The Result of My No-Sugar Experiment
At the end of February, I began a sugar-free diet. I haven’t eaten refined sugar for about six years, but this little experiment took things further and restricted me from ALL sugars including natural sweeteners, fruit (apart from berries and green apples), and carbohydrates like grains and potatoes. This blog will aim to reveal my findings.
My goal, at the instruction of my naturopath and backed up by my doctor was to stay away from sugar for 30 days. I was urged to try out something called a ketogenic diet, which required me to ditch all sugars and carbs and replace them with a tonne of fat and protein. The idea being to have fat as your body’s main energy source, rather than glucose. Some research indicates that cancer feeds off sugar, but not fat. Therefore, starving it of its food supply should lead to a shrinking of the tumours.
I’m not going to go into the effectiveness of the ketogenic diet and treating cancer, but if you’re intrigued I recommend hitting up Google for heaps of information. I will say, however, that I don’t believe there is one diet suitable for all cancer patients, and don’t try this one without supervision from an integrative doctor or trained naturopath.
Now, onto the real point of today’s blog: Is sugar-free right for me? I can’t say if it’s right for you because, to echo my point above, I don’t believe there is one right diet for everyone. But this is what my sugar-free stint did for me. I’m going to break it down into the pros and cons.
+ My brain felt really clear. I have no evidence to back this up, but I think my lack of brain fog was achieved by staying away from grains. I was also reading the book Grain Brain at the same time though, so it may have been all in my head. Geddit? All in my head … Seriously though, this book makes some very valid points about how grains are destroying our brains.
+ I kicked my sugar dependency. This is the main pro for me. I didn’t think I was dependent on sugar, until I could no longer have it. If you ate a date in front of me during that first week, you did so at your own risk.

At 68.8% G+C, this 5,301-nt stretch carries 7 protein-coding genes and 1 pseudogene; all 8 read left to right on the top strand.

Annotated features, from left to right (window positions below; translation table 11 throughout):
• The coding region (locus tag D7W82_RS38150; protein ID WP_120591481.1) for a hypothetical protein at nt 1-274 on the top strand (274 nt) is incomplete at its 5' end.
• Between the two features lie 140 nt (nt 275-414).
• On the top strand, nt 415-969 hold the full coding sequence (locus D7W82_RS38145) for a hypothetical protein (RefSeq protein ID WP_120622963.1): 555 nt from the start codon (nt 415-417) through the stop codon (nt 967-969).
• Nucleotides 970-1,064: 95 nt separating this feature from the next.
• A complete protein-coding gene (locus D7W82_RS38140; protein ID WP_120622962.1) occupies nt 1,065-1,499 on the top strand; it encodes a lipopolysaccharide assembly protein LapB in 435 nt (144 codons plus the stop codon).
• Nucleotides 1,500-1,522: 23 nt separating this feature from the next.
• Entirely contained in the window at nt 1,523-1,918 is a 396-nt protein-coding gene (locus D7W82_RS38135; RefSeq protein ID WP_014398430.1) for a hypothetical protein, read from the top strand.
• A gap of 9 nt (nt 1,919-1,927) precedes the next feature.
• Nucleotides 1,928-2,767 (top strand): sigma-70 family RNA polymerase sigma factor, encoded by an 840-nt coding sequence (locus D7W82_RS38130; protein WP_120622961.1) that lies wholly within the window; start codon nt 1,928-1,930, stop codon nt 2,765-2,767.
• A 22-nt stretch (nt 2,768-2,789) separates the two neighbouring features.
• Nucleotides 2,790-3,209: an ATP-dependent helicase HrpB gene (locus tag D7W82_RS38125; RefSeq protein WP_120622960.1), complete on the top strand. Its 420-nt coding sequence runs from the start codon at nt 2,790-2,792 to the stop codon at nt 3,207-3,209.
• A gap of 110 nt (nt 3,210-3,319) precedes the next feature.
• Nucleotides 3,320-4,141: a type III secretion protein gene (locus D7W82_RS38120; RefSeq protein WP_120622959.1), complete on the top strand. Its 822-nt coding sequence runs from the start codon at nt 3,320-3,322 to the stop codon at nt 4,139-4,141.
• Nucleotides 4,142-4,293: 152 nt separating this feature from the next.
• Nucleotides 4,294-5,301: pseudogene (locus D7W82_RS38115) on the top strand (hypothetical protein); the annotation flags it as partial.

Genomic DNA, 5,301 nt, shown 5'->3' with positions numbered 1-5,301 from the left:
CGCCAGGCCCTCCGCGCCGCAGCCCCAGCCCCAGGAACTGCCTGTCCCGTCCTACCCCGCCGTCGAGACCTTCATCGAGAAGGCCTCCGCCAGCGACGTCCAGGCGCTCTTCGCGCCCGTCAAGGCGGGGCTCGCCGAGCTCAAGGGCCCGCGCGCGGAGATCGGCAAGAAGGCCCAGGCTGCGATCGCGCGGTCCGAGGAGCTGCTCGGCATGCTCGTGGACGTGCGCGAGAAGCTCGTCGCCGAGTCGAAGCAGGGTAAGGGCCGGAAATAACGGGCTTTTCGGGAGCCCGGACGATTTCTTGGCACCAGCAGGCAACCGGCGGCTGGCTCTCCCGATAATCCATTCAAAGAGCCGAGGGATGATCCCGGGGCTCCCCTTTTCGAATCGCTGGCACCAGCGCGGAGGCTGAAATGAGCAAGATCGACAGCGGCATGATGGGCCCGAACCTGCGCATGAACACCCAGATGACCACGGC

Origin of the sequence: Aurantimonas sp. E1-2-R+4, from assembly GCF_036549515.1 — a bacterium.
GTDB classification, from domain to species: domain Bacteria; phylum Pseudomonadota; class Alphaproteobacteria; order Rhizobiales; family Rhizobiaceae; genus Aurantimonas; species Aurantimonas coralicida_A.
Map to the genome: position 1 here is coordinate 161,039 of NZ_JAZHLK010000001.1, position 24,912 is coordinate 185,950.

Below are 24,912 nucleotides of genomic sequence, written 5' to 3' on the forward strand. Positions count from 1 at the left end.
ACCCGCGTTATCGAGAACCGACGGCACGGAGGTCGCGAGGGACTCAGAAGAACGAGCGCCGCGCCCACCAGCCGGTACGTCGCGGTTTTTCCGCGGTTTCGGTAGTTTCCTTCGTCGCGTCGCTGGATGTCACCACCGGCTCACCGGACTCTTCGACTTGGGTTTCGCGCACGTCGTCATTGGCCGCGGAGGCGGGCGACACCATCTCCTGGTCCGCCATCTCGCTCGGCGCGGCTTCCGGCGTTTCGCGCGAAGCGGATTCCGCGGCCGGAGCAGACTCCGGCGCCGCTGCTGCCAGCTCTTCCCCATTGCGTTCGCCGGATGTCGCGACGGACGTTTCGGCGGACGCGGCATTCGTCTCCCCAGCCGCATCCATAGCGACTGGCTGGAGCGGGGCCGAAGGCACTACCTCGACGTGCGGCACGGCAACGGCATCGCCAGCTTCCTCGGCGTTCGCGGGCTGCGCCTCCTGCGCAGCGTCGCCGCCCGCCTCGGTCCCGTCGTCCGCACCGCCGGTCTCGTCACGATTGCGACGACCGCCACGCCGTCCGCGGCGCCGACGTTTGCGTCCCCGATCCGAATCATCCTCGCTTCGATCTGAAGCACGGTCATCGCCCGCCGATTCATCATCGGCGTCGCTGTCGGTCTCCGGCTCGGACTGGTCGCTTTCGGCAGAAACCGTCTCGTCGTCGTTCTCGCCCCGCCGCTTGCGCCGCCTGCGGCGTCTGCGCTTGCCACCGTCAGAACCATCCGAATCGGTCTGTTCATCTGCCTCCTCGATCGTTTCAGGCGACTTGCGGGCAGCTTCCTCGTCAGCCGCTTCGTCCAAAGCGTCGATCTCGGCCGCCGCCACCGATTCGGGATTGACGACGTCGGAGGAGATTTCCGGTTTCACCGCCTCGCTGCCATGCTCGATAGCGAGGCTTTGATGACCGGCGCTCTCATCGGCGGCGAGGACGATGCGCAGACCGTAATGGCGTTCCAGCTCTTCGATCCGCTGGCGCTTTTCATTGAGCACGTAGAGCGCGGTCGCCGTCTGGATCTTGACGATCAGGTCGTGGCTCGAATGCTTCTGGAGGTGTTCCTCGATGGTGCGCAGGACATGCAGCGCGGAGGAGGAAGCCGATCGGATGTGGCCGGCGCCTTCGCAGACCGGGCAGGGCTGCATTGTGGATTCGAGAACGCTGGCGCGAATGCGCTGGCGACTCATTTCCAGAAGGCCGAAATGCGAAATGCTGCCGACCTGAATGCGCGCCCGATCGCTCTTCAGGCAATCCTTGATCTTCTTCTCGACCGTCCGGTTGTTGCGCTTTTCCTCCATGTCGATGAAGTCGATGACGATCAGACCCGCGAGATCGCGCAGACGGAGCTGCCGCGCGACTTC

+ I became more creative in the kitchen. This diet was pretty much the opposite of the Gerson Therapy diet I was on for over two years, so breaking away from my standard menu was tough but kind of liberating.
+ I released attachment to what I thought I should eat. This one carries on from the previous point. On Gerson I ate oats, bananas and potatoes every single day and was told to stay away from fats and protein. My dietary theories were flipped on their head and I had fun releasing attachment.
+ I started giving sugar too much power. We humans LOVE giving our power away to things outside of ourselves, and this happens particularly with food. I did this for a long time, but now I realise that the true power of food lies in how much joy it brings us and how amazing it makes us feel – not in the nitty gritty demonising of its parts.
Is sugar-free for me? The short answer is no. Even though I managed to more than double my goal by extending to over two months without sugar, I decided after that point that I would indulge in some of my old favourite sweet things again – namely bananas, potatoes and a small amount of natural sweeteners. Only now, I indulge in far smaller amounts.
It all started the day Ground Organics added freshly baked muffins to their menu. This is when the whole experiment came apart at the seams. Muffins are my weak point, and while I did my absolute best to resist them (I allowed myself to smell but not taste), my sugar abstinence ended after 2.5 months when I came to the realisation that life is far too short to restrict myself from a certified organic, refined sugar-free, dairy-free, delicious muffin.
My willpower is solid, there’s no question about that. When I was a kid I would have a competition (against myself – I’m an only child) to see how long I could save my Easter eggs for. My record was one whole year. I know I could have continued to stay away from sugar, but I didn’t want to. The thing is, I’m done with restrictive diets.
It’s been six years since I lived without any kind of dietary restriction, and now I say no more. The restrictions served their purpose. They pulled me away from a diet of food that wasn’t actually food and led me to where I am now – a lover of food that loves me back. I eat only real, organic food because this is what my body wants and what it was designed to eat. From now on, that’s the only restriction I’m giving myself. The rest I will leave up to my intuition.
Have you tried to quit sugar? How was/is it for you? Join the conversation in the comments below.
Positive affirmation for the day: I am more than what I eat.
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